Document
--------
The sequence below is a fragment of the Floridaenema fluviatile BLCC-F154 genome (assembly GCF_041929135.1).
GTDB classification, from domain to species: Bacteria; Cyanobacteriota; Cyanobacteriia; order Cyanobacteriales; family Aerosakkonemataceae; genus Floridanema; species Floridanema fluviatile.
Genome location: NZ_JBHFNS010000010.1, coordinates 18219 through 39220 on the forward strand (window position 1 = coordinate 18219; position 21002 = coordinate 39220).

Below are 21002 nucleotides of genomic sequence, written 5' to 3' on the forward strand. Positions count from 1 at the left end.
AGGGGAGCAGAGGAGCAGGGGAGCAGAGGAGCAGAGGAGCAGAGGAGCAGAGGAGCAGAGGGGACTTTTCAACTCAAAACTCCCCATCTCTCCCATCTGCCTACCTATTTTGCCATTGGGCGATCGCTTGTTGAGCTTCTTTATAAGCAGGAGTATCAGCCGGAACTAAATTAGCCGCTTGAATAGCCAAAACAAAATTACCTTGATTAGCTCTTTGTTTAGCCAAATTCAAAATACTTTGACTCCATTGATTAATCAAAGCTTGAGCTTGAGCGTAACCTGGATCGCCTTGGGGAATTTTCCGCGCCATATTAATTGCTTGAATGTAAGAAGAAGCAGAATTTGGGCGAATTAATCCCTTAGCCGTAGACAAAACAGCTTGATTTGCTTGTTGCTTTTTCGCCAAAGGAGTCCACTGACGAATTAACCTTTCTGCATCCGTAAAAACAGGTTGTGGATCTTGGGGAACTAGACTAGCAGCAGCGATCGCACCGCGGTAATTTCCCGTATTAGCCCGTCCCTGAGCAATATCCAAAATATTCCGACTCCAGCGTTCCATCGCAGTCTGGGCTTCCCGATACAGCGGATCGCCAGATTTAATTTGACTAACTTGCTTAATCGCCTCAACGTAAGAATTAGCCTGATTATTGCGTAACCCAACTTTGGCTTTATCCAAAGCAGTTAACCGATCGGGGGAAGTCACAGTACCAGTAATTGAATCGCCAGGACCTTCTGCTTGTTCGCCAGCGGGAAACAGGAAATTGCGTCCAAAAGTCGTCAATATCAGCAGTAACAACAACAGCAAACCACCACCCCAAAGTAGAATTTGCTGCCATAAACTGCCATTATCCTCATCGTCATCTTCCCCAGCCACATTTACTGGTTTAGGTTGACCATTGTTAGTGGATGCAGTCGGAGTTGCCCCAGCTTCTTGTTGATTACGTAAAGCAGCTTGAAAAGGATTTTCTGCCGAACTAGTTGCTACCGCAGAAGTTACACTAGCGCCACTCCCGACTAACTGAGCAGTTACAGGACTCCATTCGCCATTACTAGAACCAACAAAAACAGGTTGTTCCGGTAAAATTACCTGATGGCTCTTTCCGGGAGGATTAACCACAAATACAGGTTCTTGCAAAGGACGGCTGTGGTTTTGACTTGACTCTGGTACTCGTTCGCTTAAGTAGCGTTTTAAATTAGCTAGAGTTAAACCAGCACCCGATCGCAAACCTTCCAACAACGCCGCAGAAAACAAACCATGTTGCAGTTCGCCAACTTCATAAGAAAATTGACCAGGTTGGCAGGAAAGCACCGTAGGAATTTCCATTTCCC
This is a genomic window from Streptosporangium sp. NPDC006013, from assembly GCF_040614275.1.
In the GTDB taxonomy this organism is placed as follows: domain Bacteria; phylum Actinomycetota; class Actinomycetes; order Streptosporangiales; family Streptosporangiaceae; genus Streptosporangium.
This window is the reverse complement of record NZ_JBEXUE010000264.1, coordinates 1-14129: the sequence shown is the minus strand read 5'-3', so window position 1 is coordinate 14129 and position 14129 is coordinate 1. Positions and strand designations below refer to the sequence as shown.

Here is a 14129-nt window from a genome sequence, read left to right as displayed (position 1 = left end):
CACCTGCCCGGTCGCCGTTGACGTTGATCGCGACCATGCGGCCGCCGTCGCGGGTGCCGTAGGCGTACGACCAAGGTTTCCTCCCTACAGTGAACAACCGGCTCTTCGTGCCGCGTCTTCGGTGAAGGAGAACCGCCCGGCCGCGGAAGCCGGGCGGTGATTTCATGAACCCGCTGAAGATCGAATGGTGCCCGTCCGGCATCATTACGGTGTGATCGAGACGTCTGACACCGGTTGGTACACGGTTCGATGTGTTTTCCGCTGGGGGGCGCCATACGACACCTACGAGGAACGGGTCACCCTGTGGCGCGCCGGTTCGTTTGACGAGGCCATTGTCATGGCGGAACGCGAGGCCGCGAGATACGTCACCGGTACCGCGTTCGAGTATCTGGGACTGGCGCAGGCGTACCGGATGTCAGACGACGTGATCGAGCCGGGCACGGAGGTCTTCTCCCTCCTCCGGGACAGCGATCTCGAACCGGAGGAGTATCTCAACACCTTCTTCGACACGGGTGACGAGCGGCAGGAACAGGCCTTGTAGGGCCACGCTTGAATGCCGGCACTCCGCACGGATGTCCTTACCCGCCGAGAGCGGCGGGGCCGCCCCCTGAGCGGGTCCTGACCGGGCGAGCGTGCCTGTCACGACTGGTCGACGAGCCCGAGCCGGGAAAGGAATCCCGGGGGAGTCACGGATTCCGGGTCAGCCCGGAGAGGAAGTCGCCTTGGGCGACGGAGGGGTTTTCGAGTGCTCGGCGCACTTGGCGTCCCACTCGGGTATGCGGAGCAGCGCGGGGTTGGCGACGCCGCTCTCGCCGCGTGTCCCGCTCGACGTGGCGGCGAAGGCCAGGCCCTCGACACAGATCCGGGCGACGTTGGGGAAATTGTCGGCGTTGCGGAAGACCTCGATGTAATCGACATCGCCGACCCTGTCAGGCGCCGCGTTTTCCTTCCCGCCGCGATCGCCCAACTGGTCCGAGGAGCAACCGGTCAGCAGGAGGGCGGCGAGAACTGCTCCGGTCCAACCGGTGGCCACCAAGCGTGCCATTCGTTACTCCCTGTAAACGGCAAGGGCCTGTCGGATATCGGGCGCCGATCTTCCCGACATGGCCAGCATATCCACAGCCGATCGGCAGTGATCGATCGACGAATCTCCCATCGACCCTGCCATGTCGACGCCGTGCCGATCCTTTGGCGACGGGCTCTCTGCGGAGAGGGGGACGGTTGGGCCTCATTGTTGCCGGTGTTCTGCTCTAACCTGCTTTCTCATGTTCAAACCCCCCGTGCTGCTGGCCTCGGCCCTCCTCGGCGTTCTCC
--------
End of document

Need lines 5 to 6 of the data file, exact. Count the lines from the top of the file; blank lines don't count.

AGGGGAGCAGAGGAGCAGGGGAGCAGAGGAGCAGAGGAGCAGAGGAGCAGAGGAGCAGAGGGGACTTTTCAACTCAAAACTCCCCATCTCTCCCATCTGCCTACCTATTTTGCCATTGGGCGATCGCTTGTTGAGCTTCTTTATAAGCAGGAGTATCAGCCGGAACTAAATTAGCCGCTTGAATAGCCAAAACAAAATTACCTTGATTAGCTCTTTGTTTAGCCAAATTCAAAATACTTTGACTCCATTGATTAATCAAAGCTTGAGCTTGAGCGTAACCTGGATCGCCTTGGGGAATTTTCCGCGCCATATTAATTGCTTGAATGTAAGAAGAAGCAGAATTTGGGCGAATTAATCCCTTAGCCGTAGACAAAACAGCTTGATTTGCTTGTTGCTTTTTCGCCAAAGGAGTCCACTGACGAATTAACCTTTCTGCATCCGTAAAAACAGGTTGTGGATCTTGGGGAACTAGACTAGCAGCAGCGATCGCACCGCGGTAATTTCCCGTATTAGCCCGTCCCTGAGCAATATCCAAAATATTCCGACTCCAGCGTTCCATCGCAGTCTGGGCTTCCCGATACAGCGGATCGCCAGATTTAATTTGACTAACTTGCTTAATCGCCTCAACGTAAGAATTAGCCTGATTATTGCGTAACCCAACTTTGGCTTTATCCAAAGCAGTTAACCGATCGGGGGAAGTCACAGTACCAGTAATTGAATCGCCAGGACCTTCTGCTTGTTCGCCAGCGGGAAACAGGAAATTGCGTCCAAAAGTCGTCAATATCAGCAGTAACAACAACAGCAAACCACCACCCCAAAGTAGAATTTGCTGCCATAAACTGCCATTATCCTCATCGTCATCTTCCCCAGCCACATTTACTGGTTTAGGTTGACCATTGTTAGTGGATGCAGTCGGAGTTGCCCCAGCTTCTTGTTGATTACGTAAAGCAGCTTGAAAAGGATTTTCTGCCGAACTAGTTGCTACCGCAGAAGTTACACTAGCGCCACTCCCGACTAACTGAGCAGTTACAGGACTCCATTCGCCATTACTAGAACCAACAAAAACAGGTTGTTCCGGTAAAATTACCTGATGGCTCTTTCCGGGAGGATTAACCACAAATACAGGTTCTTGCAAAGGACGGCTGTGGTTTTGACTTGACTCTGGTACTCGTTCGCTTAAGTAGCGTTTTAAATTAGCTAGAGTTAAACCAGCACCCGATCGCAAACCTTCCAACAACGCCGCAGAAAACAAACCATGTTGCAGTTCGCCAACTTCATAAGAAAATTGACCAGGTTGGCAGGAAAGCACCGTAGGAATTTCCATTTCCC
This is a genomic window from Streptosporangium sp. NPDC006013, from assembly GCF_040614275.1.